How to deal with problem employees
• INTRO You must introduce and define the topic in relationship to supervision Problem employees inevitably surface in most workplaces and sometimes employers need to counsel their employees and on occasions employers must discipline the employee. In an organization top-management often formulate the standards that supervisors must use when they have to deal with problem employees. A supervisor must have the skills required to organize, staff, lead, and control which includes the ability and talent required to deal with problem employees.
In the workplace sometimes employee problems are obvious, such as attendance issues or the failure to deliver results. Other times, a workplace harbors a problem and an employer might not immediately know the cause until the issue explodes. In order to gain a better understanding of employee problems it is necessary to discuss the most common and un-common types. First, the most common types involve performance issues, absenteeism and tardiness, insubordination and uncooperativeness, alcohol and drug abuse, workplace violence, and theft.
Most everyone has worked around an employee who has been unable to meet reasonable company production standards by not having the skills required for the job, slower than acceptable production rates, or even poor work quality. A problem employee that lacks the skills required for a job can be a serious concern for any organization and should be dealt with my supervisors appropriately. A supervisor is often quick to assume that an employee lacks the skills for their job so it is very important that the supervisor try to ascertain if the employee really lacks the skills necessary for the satisfactory performance of his or her duties, or if another issue is negatively affecting his or her ability to perform. Often, when a leader assumes that an employee cannot do a job for lack of skill, the real problem is actually centered on sloppiness. And sloppiness is almost always correctable. The American Management Association (AMA) recommends a first step for supervisors to take if a problem is skill-oriented, and that is to decide whether or not there is something the supervisor or the organization can do to improve the employee’s skills. Can a coworker help bring the employee up to speed? Would a professional seminar be worthwhile? Would studying a book or instructional software help? A supervisor also should evaluate how important the deficient skill actually is within the performance scope of the particular job. A supervisor should consider how strong the employee might be in other aspects of job performance. A machine shop supervisor, for instance, may be not be great at giving performance reviews but absolutely terrific at scheduling and maintaining production runs and inventory management. Obviously, his or her strengths far outweigh the weaknesses in effectively carrying out the primary responsibilities of the job. It is often OK to have an employee with a serious weakness, as long as you are aware of the problem area and the employee compensates for one skill deficiency with a super skill strength. However, in some cases a supervisor may feel that an employee employee should not remain in the current position, a super visor should think about moving him or her to another area or level of responsibility within the company. An article published by Harvard University states that there are two advantages to this strategy. First, since a supervisor already knows where the employee’s strengths and weaknesses lie, they have a good idea of what capacity he or she might satisfactorily perform in—much more so than they would for a new employee, for instance. Second, it is demoralizing for other employees to see a coworker fired, especially if that employee was trying hard at the job. Therefore,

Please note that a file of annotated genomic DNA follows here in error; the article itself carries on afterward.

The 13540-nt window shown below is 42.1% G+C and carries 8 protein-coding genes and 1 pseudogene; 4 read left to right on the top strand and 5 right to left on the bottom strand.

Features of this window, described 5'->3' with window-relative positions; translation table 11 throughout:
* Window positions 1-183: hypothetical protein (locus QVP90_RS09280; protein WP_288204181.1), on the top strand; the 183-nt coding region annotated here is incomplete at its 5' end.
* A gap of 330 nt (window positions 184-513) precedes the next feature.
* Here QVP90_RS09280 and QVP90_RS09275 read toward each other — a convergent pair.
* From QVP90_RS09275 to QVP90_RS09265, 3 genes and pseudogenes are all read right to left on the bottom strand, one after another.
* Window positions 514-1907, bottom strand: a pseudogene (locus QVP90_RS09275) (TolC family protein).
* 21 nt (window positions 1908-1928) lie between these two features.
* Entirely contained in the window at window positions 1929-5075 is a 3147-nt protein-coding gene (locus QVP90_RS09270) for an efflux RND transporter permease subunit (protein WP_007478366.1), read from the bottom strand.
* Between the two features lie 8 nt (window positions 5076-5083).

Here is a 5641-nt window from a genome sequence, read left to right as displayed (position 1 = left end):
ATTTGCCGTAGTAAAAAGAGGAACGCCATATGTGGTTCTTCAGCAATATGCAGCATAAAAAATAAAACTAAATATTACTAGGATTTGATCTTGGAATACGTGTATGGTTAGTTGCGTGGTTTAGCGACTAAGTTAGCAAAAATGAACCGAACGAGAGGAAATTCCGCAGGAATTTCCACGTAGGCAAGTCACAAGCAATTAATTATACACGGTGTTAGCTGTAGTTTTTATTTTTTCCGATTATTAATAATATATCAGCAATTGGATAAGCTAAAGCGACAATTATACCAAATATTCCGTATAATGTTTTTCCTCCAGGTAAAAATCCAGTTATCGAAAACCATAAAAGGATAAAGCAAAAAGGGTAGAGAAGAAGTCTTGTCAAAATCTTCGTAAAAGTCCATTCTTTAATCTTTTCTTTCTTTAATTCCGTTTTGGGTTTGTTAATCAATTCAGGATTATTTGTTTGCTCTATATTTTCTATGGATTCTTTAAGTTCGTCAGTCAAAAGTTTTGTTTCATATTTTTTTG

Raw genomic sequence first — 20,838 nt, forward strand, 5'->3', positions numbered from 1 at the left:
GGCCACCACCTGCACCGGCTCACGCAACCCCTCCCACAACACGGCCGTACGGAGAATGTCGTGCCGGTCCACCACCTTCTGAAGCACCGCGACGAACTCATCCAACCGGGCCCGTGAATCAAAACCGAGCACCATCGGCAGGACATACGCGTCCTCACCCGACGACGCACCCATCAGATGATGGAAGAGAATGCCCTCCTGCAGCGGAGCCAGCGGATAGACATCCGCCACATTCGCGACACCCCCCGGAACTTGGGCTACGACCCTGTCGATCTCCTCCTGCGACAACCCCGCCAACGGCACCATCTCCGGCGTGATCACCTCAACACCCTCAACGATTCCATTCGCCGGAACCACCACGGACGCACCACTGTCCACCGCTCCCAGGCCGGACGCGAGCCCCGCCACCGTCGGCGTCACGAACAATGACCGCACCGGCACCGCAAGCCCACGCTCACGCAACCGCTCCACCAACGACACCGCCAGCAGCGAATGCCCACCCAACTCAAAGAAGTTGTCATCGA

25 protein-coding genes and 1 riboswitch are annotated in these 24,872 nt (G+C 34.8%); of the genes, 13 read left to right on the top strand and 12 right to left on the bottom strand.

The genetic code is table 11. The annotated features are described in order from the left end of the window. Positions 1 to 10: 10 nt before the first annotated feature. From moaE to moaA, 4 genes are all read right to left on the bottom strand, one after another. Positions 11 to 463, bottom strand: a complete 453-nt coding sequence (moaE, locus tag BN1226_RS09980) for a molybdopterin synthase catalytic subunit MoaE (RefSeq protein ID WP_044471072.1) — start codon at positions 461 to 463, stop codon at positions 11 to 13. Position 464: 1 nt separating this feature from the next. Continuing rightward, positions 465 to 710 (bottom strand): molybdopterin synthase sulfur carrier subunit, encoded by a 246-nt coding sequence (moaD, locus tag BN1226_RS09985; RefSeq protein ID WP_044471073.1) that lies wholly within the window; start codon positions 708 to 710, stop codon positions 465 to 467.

Absenteeism and tardiness...